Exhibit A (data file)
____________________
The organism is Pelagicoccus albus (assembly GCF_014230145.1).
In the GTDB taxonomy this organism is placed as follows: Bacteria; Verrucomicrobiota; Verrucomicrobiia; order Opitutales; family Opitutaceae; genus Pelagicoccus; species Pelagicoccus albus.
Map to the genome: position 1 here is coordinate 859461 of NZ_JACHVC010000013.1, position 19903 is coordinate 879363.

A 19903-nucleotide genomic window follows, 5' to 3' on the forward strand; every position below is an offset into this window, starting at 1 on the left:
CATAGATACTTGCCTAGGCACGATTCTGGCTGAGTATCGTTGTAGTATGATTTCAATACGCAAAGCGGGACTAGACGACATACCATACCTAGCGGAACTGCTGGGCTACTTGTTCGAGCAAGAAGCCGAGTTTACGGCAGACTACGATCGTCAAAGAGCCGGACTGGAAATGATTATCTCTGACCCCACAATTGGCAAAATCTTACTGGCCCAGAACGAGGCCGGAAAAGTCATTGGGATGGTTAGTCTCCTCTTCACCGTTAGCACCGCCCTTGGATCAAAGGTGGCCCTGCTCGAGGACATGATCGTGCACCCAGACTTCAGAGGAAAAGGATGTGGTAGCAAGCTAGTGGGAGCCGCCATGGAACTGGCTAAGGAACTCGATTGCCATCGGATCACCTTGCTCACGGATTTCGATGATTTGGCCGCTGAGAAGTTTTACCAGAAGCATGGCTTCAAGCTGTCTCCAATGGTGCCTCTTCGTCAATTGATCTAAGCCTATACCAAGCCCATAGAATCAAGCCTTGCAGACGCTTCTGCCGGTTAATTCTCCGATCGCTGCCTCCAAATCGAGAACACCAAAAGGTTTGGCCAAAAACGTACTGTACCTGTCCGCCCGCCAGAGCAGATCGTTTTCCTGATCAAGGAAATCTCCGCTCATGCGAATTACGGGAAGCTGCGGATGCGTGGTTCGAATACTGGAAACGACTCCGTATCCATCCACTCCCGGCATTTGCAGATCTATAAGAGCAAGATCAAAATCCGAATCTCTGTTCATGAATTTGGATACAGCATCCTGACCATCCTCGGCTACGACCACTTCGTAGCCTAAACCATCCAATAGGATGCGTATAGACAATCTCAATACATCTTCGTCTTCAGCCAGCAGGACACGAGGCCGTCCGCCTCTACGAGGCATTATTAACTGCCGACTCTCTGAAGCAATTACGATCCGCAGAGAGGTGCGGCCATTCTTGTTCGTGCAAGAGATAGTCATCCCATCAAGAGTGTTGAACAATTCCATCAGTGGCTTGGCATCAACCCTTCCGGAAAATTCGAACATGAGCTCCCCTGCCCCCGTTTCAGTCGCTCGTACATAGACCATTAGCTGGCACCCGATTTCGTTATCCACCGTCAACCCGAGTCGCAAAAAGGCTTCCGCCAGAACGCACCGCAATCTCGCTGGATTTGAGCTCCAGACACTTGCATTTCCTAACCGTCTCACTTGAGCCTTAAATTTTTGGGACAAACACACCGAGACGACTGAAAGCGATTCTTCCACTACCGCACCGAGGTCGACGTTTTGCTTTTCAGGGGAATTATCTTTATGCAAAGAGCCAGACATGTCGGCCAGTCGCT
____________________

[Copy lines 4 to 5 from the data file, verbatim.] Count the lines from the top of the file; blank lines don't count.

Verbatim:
A 19903-nucleotide genomic window follows, 5' to 3' on the forward strand; every position below is an offset into this window, starting at 1 on the left:
CATAGATACTTGCCTAGGCACGATTCTGGCTGAGTATCGTTGTAGTATGATTTCAATACGCAAAGCGGGACTAGACGACATACCATACCTAGCGGAACTGCTGGGCTACTTGTTCGAGCAAGAAGCCGAGTTTACGGCAGACTACGATCGTCAAAGAGCCGGACTGGAAATGATTATCTCTGACCCCACAATTGGCAAAATCTTACTGGCCCAGAACGAGGCCGGAAAAGTCATTGGGATGGTTAGTCTCCTCTTCACCGTTAGCACCGCCCTTGGATCAAAGGTGGCCCTGCTCGAGGACATGATCGTGCACCCAGACTTCAGAGGAAAAGGATGTGGTAGCAAGCTAGTGGGAGCCGCCATGGAACTGGCTAAGGAACTCGATTGCCATCGGATCACCTTGCTCACGGATTTCGATGATTTGGCCGCTGAGAAGTTTTACCAGAAGCATGGCTTCAAGCTGTCTCCAATGGTGCCTCTTCGTCAATTGATCTAAGCCTATACCAAGCCCATAGAATCAAGCCTTGCAGACGCTTCTGCCGGTTAATTCTCCGATCGCTGCCTCCAAATCGAGAACACCAAAAGGTTTGGCCAAAAACGTACTGTACCTGTCCGCCCGCCAGAGCAGATCGTTTTCCTGATCAAGGAAATCTCCGCTCATGCGAATTACGGGAAGCTGCGGATGCGTGGTTCGAATACTGGAAACGACTCCGTATCCATCCACTCCCGGCATTTGCAGATCTATAAGAGCAAGATCAAAATCCGAATCTCTGTTCATGAATTTGGATACAGCATCCTGACCATCCTCGGCTACGACCACTTCGTAGCCTAAACCATCCAATAGGATGCGTATAGACAATCTCAATACATCTTCGTCTTCAGCCAGCAGGACACGAGGCCGTCCGCCTCTACGAGGCATTATTAACTGCCGACTCTCTGAAGCAATTACGATCCGCAGAGAGGTGCGGCCATTCTTGTTCGTGCAAGAGATAGTCATCCCATCAAGAGTGTTGAACAATTCCATCAGTGGCTTGGCATCAACCCTTCCGGAAAATTCGAACATGAGCTCCCCTGCCCCCGTTTCAGTCGCTCGTACATAGACCATTAGCTGGCACCCGATTTCGTTATCCACCGTCAACCCGAGTCGCAAAAAGGCTTCCGCCAGAACGCACCGCAATCTCGCTGGATTTGAGCTCCAGACACTTGCATTTCCTAACCGTCTCACTTGAGCCTTAAATTTTTGGGACAAACACACCGAGACGACTGAAAGCGATTCTTCCACTACCGCACCGAGGTCGACGTTTTGCTTTTCAGGGGAATTATCTTTATGCAAAGAGCCAGACATGTCGGCCAGTCGCT